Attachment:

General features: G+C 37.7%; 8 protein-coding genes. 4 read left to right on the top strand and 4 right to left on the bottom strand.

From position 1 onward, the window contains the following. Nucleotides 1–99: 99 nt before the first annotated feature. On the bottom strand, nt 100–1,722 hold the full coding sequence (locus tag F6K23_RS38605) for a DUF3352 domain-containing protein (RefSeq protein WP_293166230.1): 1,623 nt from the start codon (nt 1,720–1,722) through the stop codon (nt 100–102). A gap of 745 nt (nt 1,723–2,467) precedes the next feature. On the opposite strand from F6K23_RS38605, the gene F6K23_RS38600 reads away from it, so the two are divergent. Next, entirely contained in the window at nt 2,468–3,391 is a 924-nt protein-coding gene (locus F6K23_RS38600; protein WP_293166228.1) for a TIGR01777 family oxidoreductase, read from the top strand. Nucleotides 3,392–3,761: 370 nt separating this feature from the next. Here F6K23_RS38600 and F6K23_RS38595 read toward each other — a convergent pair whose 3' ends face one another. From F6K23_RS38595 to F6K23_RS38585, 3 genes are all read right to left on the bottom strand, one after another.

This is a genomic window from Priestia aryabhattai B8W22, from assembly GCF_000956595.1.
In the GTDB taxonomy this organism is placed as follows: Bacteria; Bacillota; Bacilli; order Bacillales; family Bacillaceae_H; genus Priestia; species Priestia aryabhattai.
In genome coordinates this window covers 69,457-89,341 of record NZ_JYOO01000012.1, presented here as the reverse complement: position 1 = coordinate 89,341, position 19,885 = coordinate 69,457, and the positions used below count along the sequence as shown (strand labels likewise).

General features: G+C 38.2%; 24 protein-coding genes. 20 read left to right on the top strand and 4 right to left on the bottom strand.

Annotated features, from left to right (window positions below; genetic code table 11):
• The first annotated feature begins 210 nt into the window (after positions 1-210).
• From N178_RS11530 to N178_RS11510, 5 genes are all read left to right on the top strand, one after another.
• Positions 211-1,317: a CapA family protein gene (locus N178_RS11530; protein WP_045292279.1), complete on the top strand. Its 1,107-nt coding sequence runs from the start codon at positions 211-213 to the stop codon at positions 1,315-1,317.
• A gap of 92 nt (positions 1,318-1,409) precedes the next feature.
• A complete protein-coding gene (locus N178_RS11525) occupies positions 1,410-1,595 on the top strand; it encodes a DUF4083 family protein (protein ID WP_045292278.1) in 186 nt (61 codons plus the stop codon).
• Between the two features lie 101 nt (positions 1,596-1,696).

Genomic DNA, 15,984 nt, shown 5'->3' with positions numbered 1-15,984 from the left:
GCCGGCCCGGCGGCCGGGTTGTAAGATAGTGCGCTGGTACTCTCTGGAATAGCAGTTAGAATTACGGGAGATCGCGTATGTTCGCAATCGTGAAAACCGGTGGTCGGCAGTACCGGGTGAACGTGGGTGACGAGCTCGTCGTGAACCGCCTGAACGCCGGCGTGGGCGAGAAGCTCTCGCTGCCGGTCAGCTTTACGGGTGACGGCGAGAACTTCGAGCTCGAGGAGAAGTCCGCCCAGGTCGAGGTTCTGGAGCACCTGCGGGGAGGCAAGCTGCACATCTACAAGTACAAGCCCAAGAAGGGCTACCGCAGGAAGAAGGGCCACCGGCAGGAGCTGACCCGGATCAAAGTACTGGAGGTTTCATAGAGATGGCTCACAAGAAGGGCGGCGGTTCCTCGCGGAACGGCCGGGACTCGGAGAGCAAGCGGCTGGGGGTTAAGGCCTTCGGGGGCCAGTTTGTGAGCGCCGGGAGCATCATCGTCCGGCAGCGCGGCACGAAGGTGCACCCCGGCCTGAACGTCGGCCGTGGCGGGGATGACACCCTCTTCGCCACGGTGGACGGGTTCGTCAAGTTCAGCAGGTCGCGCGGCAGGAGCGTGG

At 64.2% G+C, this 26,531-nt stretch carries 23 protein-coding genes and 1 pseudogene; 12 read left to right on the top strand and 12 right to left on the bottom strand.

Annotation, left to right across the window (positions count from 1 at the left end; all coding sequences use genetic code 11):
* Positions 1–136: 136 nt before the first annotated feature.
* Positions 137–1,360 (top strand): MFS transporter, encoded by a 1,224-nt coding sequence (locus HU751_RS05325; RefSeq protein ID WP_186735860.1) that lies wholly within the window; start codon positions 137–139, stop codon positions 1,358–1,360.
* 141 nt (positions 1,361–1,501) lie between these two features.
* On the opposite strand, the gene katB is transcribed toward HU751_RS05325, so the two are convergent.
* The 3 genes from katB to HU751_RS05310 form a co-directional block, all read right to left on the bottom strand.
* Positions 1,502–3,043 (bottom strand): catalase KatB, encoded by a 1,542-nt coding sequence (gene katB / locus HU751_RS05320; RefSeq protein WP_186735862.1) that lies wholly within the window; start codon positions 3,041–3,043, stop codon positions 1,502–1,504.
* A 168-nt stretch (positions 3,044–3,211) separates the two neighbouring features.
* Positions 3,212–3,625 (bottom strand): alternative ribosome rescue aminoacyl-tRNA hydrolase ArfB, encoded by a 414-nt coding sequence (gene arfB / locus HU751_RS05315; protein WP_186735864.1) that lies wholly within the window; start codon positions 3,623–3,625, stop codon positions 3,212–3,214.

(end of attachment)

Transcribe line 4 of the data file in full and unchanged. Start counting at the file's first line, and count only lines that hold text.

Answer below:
In the GTDB taxonomy this organism is placed as follows: Bacteria; Bacillota; Bacilli; order Bacillales; family Bacillaceae_H; genus Priestia; species Priestia aryabhattai.